Wednesday, June 20, 2012

swimming the rapids

In all my years of kayaking, I've never flipped a kayak over. Except on purpose, when we flipped in pools and in bays wearing dry suits, all part of practice to see if we could get back in. You cling to the side of your boat blowing up your paddle float, positioning the paddle just right so you can stabilize yourself and climb in. We also practiced helping other people get in their overturned boats, pulling their kayak over ours to empty out the water and holding on. Eric the kayak instructor would come by to offer advice as we bailed out the boats and tried again.

a calm day on the Gulf of Alaska.

In all the days to come, the big southern swell tossing my boat like driftwood, the twelve foot seas, the gale winds, the horizontal rain, the breakers behind the boat, the combination of wind and tide and shallow points turning the ocean into a washing machine, I never, ever flipped. I knew, despite our practicing, that it would be flirting with death to do so, even though we carried matches and clif bars and Epirbs in our life vests. The chances of executing a perfect save would be difficult at best in real, desperate conditions. People who lost their boats died, simple as that. Rolling a fully loaded sea kayak is a skill few people possess.

Of course a river is a whole different thing than an ocean. You have more chances to save yourself in an ocean, to see and avoid rocks and standing waves and eddies. With a river you have a split second to decide: this way or that?

Immediately prior to the big flip.


A standing wave determined my fate on the Grande Ronde river. A brisk wind, a light boat, and before I knew it I was swimming a rapid. You may dismiss a rapid as "only a Class II", but I am here to tell you, when you are swept into the current, your boat long gone, it feels like much more. Everything I had ever learned or read passed through my mind: Feet downstream. Try to eddy out. The current was too strong right away to make it to the bank, so I tumbled with the current, hoping to avoid rocks. Earlier in the day I had contemplated ditching the wetsuit because it was so hot. I had instead rolled it to my waist and now I was glad for it.

Finally I was able to scull to shore, stumbling to my feet in the willows. Far downstream, my boat and camera bag hurtled towards the confluence of the Snake. A man in an RV stopped and waved his hands ineffectually. I looked down: I was still holding  my paddle.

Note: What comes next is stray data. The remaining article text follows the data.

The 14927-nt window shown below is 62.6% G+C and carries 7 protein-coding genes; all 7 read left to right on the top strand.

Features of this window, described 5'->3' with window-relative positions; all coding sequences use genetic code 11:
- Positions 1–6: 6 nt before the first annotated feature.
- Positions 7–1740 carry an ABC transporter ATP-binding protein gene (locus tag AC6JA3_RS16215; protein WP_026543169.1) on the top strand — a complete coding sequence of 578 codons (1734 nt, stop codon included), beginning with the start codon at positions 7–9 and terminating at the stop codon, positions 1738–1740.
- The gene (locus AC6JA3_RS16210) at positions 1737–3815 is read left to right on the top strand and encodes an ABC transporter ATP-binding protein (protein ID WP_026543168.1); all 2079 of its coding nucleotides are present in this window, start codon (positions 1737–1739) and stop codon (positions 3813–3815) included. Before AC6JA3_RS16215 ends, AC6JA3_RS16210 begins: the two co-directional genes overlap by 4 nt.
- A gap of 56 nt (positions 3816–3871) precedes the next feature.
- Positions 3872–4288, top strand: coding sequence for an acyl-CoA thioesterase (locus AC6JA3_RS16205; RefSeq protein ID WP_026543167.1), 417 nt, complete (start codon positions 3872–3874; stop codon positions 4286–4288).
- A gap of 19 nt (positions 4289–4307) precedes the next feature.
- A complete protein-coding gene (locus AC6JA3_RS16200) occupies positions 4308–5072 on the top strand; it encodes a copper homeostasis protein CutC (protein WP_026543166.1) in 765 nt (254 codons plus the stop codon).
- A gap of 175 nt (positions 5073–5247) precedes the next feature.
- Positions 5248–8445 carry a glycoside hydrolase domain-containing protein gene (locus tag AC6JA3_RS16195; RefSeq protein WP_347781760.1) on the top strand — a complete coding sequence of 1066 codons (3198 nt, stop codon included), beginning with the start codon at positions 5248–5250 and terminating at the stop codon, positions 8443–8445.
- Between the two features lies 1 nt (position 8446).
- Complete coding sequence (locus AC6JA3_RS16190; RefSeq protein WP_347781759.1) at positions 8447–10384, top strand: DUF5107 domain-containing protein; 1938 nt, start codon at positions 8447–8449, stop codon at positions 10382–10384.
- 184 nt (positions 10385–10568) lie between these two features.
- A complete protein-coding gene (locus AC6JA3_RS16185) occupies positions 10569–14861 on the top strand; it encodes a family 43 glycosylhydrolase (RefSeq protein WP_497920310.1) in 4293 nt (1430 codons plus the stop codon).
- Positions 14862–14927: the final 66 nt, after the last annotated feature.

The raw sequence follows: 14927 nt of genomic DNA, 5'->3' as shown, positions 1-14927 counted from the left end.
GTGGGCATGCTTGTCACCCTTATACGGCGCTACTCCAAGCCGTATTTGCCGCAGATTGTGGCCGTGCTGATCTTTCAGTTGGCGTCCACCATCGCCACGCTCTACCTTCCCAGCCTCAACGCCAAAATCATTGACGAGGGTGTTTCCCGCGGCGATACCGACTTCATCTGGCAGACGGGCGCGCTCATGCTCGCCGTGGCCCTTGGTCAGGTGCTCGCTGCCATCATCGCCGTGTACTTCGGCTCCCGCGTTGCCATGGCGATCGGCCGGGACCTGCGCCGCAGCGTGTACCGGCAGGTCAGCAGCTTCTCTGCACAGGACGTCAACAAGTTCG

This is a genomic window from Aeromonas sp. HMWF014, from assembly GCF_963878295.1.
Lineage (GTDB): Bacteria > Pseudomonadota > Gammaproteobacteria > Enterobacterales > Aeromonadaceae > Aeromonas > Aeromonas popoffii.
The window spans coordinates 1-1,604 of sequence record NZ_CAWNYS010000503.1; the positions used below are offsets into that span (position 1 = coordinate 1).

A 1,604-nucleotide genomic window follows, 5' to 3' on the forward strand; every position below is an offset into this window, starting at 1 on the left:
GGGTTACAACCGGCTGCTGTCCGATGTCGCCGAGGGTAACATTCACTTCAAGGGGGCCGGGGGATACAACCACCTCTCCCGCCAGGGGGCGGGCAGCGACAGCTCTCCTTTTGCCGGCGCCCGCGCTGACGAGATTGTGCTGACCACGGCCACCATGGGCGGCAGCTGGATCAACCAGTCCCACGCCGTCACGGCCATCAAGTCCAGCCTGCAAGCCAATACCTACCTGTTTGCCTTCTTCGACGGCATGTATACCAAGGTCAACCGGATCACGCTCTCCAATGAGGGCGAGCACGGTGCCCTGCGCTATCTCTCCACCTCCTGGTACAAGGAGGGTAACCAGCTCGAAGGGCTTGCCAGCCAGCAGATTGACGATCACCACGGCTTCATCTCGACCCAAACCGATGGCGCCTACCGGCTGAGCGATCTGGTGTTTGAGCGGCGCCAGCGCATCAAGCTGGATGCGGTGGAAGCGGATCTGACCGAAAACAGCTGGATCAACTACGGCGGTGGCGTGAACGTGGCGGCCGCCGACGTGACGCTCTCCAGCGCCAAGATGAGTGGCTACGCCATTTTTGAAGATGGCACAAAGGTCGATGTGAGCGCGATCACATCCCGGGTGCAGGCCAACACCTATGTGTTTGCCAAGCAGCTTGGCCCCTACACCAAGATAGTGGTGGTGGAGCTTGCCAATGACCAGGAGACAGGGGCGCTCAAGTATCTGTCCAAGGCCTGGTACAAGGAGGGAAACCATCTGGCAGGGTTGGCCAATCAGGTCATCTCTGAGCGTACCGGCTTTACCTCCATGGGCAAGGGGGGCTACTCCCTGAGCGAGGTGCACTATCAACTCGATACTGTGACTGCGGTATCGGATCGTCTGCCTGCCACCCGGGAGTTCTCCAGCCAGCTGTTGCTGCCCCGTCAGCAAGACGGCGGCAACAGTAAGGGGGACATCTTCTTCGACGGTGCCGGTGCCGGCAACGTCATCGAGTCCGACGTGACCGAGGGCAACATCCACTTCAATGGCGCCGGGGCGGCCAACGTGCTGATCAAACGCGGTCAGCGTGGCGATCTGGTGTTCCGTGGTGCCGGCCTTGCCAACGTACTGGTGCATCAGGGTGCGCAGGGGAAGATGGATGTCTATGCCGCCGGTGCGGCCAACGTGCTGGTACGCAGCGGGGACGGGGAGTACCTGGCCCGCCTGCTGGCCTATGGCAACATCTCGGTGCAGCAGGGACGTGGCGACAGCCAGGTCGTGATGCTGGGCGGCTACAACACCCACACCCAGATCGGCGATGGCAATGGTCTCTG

Sometimes things become so ingrained that you do them without thinking. When a coastal grizzly charged us a few years ago, years of training kicked in. The rest of the group screamed, "What do we do?" as I stood there and waved my arms to appear taller. It had happened this time too. Eric the kayak instructor, long dead by his own hand, had drilled it in all his students: Never, ever let go of the paddle.


I could only take pictures in the calm water.


Flipping on an eighty degree day is much less serious than in the rain-swept Alaskan ocean, although people in other boats weren't wearing helmets for no reason. With some teamwork we were able to scoop up the river yard sale and continue on, my only gift to the river a pair of sunglasses.

You can be doing something you have done for years and be blind-sided. I continue to learn this lesson.

4 comments:

  1. I solo canoe--14'or shorter with center seat--but am not really very good at balance things, so I tend to dump a lot. But luckily I'm very good at hanging onto both my paddle and the boat and at getting to shore. I'm sure practice has helped! And it feels a lot more secure having that boat with me going thru rapids with my feet pointed downstream, working over to an eddy.

    I'd suggest taking advantage of more warm days and do some practice--although an open canoe is a lot easier to grab onto.

    Re: Pedicures

    I happened to see a remarkably nice "reality" show about the Salt Lake Dance West ballet company. Really nice kids working really hard at something they really love. Gives one hope!

    Anyway, they went to get pedicures at a salon and one girl said not to touch her calluses--she NEEDS them.

    Tom
    Fairbanks

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  2. What...no pics in rough water...really? You know what that means...helmet cam next.

    Glad all is ok.

    Practice to me doesn't make perfect, but it sure as heck helps in situations like this.

    Sunglasses are totally replaceable and if they had corkies on them somebody else will probably find them downstream and give them a new home.

    @Tom...while getting a pedicure the gal in the chair next to me was an ice skater, and she said the same thing.

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  3. Great story. My old man was a hoop coach. He had his share of being blindsided. He always thought of himself first and foremost as a teacher. I can hear him saying, "Time is always well spent on fundamentals" I like it",Never,ever let go of your paddle".

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  4. But you kept your cool (maybe even cold) and made a great save! (From one of the downstream rafters)

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